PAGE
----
a clear assurance for himself before taking any positive decision in favor
of accession to Pakistan. Both of them invited him to visit Lahore and
have direct talks with Mr. Jinnah. He accepted the invitation.
going to Pakistan he had to go to Delhi to preside over State's People's
Conference of which he had been elected President. He was in Delhi when
Pak attack on Kashmir began on October 21. He addressed press conference
at Delhi on October 21, in which he blamed the Maharaja's Government for
repression in poonch, but did not say a word against Pak raiders who had
created insurgency there.
On his own
admission he was in Delhi on October 25-26 when Meharchand Mahajan reached
there to plead for immediate acceptance of accession and despatch of Indian
troops to save Srinagar from falling into the hands of invaders. There
is no authentic information about his whereabouts on October 22 to 24.
Even if he had returned to Kashmir he must have maintained a studied silence.
As a man on the spot who was constantly moving in Srinagar to keep up the
morale of the beleagured Hindus. I did not notice his presence at all.
National conference workers came out on the streets only after information
about acceptance of accession and imminent arrival of Indian Itroops reached
Srinagar in the afternoon, October 26.
Jawahar Lal Nehru
was at Pt. Nehru residence at New Delhi on October 26 when a crucial meeting
about accession was held there. He did not take part in the meeting, but
over heard what transpired in it from a side room. He was, however, known
to have endorsed the statement of Meharchand Mahajan about need for immediate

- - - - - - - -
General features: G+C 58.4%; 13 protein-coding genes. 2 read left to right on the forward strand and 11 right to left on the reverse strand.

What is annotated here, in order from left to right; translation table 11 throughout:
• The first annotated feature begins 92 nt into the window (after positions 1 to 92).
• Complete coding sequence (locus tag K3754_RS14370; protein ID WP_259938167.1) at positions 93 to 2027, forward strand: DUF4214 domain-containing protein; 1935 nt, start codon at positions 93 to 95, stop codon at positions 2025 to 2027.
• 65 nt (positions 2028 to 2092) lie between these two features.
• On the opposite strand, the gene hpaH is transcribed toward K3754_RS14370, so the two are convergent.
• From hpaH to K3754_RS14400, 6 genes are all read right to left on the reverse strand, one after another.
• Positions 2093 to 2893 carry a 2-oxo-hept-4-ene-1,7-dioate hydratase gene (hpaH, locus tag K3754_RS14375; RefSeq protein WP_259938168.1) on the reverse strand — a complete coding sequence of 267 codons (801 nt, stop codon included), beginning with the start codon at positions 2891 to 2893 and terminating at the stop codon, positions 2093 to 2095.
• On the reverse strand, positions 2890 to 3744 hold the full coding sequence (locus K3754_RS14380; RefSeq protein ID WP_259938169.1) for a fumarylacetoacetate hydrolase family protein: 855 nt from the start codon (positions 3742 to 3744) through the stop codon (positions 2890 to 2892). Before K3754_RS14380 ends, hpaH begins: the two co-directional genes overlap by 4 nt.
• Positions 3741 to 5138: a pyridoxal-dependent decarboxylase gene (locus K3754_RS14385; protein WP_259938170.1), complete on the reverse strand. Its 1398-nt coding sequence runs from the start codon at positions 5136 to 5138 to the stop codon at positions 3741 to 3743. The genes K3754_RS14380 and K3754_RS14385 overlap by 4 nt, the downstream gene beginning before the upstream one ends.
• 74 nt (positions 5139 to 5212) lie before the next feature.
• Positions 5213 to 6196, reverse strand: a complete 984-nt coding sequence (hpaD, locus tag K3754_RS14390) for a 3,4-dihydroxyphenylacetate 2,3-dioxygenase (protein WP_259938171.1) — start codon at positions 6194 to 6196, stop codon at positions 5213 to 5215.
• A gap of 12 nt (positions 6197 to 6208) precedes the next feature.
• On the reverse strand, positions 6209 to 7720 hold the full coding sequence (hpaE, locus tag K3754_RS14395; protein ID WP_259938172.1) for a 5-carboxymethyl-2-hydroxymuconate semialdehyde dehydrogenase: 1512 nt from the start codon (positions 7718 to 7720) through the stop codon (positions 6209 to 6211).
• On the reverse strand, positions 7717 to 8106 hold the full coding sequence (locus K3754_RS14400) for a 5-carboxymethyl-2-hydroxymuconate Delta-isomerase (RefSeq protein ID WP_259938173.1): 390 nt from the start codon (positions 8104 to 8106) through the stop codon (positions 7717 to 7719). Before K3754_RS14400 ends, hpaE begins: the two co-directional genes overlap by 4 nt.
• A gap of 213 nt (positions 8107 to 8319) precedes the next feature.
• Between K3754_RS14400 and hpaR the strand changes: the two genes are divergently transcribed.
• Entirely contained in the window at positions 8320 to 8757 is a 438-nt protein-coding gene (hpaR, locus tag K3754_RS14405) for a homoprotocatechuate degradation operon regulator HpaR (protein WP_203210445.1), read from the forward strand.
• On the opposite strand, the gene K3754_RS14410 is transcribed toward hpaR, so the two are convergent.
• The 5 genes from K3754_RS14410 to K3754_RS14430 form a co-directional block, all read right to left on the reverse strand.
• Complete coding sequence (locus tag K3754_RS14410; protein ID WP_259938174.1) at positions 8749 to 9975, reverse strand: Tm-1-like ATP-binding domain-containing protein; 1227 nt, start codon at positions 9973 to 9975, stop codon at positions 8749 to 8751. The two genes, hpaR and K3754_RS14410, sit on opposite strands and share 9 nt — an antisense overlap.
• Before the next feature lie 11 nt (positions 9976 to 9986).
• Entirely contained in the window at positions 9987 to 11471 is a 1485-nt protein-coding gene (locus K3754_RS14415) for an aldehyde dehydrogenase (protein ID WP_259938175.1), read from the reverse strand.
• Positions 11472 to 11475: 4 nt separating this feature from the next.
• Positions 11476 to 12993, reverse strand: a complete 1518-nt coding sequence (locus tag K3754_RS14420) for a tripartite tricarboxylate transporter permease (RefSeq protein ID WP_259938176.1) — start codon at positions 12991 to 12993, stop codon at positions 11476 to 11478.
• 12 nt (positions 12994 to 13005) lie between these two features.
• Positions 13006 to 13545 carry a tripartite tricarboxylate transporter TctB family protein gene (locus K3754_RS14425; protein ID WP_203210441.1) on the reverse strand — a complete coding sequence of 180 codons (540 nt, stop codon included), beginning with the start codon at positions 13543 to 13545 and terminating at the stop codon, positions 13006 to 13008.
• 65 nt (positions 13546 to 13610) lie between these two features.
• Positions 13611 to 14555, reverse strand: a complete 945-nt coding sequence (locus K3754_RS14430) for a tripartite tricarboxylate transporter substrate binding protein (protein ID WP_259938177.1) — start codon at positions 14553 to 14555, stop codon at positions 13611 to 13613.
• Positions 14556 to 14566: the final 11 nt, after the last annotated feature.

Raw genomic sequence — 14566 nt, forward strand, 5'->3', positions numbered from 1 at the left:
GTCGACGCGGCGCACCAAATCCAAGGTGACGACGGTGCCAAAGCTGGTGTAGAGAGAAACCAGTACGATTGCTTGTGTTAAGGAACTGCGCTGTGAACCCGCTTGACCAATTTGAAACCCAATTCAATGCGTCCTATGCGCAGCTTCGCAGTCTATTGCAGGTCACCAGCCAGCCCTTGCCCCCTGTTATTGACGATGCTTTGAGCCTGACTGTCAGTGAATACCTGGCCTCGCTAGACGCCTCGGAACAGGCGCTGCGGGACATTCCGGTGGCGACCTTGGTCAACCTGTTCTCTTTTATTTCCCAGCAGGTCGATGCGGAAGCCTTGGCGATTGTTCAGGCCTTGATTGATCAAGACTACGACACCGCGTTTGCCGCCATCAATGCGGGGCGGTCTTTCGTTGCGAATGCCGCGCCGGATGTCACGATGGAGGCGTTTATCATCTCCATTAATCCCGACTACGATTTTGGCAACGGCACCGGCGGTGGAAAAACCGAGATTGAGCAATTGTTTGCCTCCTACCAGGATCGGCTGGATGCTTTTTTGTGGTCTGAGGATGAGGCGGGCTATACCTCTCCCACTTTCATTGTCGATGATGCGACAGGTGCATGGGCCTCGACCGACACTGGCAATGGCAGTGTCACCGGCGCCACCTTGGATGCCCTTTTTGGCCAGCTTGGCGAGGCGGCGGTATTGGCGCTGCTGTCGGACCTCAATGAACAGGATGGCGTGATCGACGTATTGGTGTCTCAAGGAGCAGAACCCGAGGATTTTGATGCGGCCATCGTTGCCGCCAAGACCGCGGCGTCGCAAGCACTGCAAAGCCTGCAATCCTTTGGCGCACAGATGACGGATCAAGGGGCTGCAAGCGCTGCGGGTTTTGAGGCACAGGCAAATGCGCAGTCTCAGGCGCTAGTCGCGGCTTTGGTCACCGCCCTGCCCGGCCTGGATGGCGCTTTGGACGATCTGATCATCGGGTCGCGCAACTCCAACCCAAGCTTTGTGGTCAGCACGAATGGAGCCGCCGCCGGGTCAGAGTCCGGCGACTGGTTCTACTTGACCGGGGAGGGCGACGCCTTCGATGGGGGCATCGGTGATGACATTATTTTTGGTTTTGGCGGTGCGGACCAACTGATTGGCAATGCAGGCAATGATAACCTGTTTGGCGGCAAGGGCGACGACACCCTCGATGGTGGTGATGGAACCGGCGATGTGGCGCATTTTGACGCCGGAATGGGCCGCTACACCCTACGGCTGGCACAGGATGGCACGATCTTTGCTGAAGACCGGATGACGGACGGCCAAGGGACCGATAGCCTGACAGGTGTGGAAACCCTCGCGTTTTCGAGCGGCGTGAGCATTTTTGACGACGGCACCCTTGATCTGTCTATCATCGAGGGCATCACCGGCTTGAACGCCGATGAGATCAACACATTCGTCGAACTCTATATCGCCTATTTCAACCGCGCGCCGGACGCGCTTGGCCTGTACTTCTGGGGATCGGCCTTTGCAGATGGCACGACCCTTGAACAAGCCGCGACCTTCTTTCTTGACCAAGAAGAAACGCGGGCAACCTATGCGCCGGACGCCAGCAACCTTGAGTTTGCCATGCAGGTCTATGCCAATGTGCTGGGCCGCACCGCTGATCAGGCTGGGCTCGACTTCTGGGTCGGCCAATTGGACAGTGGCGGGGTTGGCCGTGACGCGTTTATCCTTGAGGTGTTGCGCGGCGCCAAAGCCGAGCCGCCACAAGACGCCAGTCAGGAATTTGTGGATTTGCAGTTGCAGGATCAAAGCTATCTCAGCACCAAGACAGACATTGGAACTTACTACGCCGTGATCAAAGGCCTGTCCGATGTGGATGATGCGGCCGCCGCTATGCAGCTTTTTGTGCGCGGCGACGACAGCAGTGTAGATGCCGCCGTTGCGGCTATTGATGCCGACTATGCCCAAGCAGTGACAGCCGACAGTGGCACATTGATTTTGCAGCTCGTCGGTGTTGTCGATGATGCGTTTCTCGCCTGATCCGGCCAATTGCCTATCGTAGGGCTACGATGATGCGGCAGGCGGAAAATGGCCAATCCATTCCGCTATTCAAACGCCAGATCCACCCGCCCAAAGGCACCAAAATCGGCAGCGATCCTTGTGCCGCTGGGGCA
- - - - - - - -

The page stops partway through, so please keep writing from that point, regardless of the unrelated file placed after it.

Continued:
accession when Pt. Nehru got non-plussed by plain Speaking by Mahajan about
his orders to go to Karachi and surrender Kashmir to Jinnah on condition
of safety of the Hindus if India was not prepared to accept the accession
there and then. Abdullah's endorsement might have had some effect on Pt.
Nehru. It is however utterly wrong to say that accession took place because
of his efforts. The decision to accede to India was an independent decision
of the patriotic Maharaja and was accepted bv the Indian cabinet which
gave greater might to the words of Sardar Patel in spite of hesitancy of
The truth is
that Sh. Abdullah and his followers never played any role in the defense
of Kashmir in those five crucial days nor had he any significant role or
say in the matter of accession of the State to India though he became the
main beneficiary of it.
So called secularism
of Sh. Abdullah and his followers would have been put to real test if Pakistani
invaders had been able to enter Srinagar before the entry of Indian troops.
There is no doubt in my mind that no Hindu, including myself, would have
been left alive to testify to the much trumpeted secularism of Sh. Abdullah
and his followers. Maqbool Sherwani of Baramula was the only Kashmiri Muslim
at that time who can be called a real nationalist.
was saved from Pakistan marauders by the gallantry of Dogra troops, vigilance
of R.S.S. workers and other nationalist elements, decision by the Maharaja
to accede to India and timely arrival of Indian troops. They were the real
saviors of Kashmir and not Sh. Abdullah and his double faced followers.
the Jammu and Kashmir state to India and liberation of Pak occupied areas
of Kashmir valley by air borne Indian troops was a great victory for India
and its armed forces. That should have set at rest the doubt and uncertainty
about future dispensation of Jammu and Kashmir state as an integral part
But that was
not to be. Dishonesty of Sh. Abdullah and blunders and bunglings of Nehru
who considered Kashmir as his domestic domain, soon clouded the achievements
of the armed forces and created a situation of neither victory nor defeat.
This state of affairs has lingered on to this day.